Jesus calls them to change the way they travel. No longer as tourists. But as migrants. To be nourished by new food. Food that fills not just their stomachs but their hearts. Food that lasts not just a few days. But for all eternity. Food that doesn’t just nourish bodies. But brings fullness of life. Jesus invites them to find in him their permanent home. He offers them himself. Not just as a provider of free earthly food. But as the true bread that comes down from heaven. To come to Jesus. To believe in him. To feed on him. To make his concerns their own. All this requires travel. Not the travel of tourists craving temporary pleasure. But the travel of migrants seeking a new life. People willing to endure the discomfort and struggle of leaving the familiar behind. Of uprooting themselves. Of making a new home in Jesus as Lord.

To move from tourism to migration. From a temporary change of location for pleasure. To permanent relocation for new life. This is also what the second reading calls us to do. To stop living the aimless kind of life that pagans live. This is what our faith is about. Not just going on an occasional tour. Perhaps one hour a week in church on a Sunday. But committing ourselves to constant migration. To ongoing spiritual revolution. Continually putting aside the old self. The anxious, greedy, self-absorbed self. The self concerned with comfort and pleasure. And putting on a new self. The joyful, peaceful, loving, trusting, self-sacrificing self. The self willing to endure suffering. In order to settle in a new home. The self willing to bear the pains of migration. In order to find new life. This is what our faith is about. Travel as migration. Travel as Christ travelled. When he came down among us from heaven. And was raised up for us on a cross.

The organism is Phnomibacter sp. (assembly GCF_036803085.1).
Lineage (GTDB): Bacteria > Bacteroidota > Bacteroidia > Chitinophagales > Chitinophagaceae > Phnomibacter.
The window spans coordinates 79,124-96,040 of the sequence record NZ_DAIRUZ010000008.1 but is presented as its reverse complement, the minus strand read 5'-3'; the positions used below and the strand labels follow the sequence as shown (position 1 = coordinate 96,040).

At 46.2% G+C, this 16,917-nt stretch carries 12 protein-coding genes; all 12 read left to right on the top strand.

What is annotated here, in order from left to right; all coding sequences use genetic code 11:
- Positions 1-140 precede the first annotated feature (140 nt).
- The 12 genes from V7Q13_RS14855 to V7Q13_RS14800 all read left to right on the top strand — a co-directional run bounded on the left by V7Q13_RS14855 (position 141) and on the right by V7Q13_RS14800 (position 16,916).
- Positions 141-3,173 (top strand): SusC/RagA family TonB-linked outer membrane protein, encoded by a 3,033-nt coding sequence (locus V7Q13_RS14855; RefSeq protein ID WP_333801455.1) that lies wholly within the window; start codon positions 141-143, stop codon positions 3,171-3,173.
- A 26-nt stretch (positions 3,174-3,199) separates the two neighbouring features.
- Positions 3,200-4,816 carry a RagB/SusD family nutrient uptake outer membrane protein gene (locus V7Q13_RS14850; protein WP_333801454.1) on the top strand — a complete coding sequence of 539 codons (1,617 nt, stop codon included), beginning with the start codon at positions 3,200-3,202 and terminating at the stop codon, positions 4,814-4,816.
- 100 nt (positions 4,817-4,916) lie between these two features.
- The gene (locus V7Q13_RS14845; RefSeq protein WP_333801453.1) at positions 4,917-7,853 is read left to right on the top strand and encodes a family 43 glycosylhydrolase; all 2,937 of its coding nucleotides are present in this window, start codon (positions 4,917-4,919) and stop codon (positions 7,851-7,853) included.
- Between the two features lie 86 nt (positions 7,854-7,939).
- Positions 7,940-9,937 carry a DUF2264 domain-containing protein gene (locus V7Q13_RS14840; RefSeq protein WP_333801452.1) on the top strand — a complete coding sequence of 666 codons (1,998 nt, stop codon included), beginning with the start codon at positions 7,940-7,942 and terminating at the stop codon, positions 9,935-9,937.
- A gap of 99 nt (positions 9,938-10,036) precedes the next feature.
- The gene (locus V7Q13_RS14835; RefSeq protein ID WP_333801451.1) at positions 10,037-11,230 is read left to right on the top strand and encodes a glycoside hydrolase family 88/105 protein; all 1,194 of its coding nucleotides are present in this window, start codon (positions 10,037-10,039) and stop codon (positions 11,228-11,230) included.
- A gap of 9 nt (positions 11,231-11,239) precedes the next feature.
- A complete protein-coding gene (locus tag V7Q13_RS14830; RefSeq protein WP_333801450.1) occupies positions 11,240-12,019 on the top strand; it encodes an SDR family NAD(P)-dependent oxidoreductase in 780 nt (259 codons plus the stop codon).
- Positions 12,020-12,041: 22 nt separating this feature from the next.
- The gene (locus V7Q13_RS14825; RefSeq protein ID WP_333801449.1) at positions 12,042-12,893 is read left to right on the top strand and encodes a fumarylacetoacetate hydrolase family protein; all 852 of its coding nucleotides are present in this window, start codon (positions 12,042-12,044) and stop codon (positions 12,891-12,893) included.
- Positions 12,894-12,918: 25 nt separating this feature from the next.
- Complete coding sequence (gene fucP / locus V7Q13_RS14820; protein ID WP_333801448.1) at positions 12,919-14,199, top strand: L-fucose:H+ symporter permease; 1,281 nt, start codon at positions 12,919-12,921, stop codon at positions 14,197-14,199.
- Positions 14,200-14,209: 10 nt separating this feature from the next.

This is the call that is being addressed to us today. To stop thinking of our faith merely as something that comforts us and gives us pleasure. It does that too, of course. But only when we are willing to endure the struggle of relocation. When we are willing to expect hardship. And even to accept it as necessary for our growth in faith. An indispensable part of the process of letting God become more and more the centre of our lives.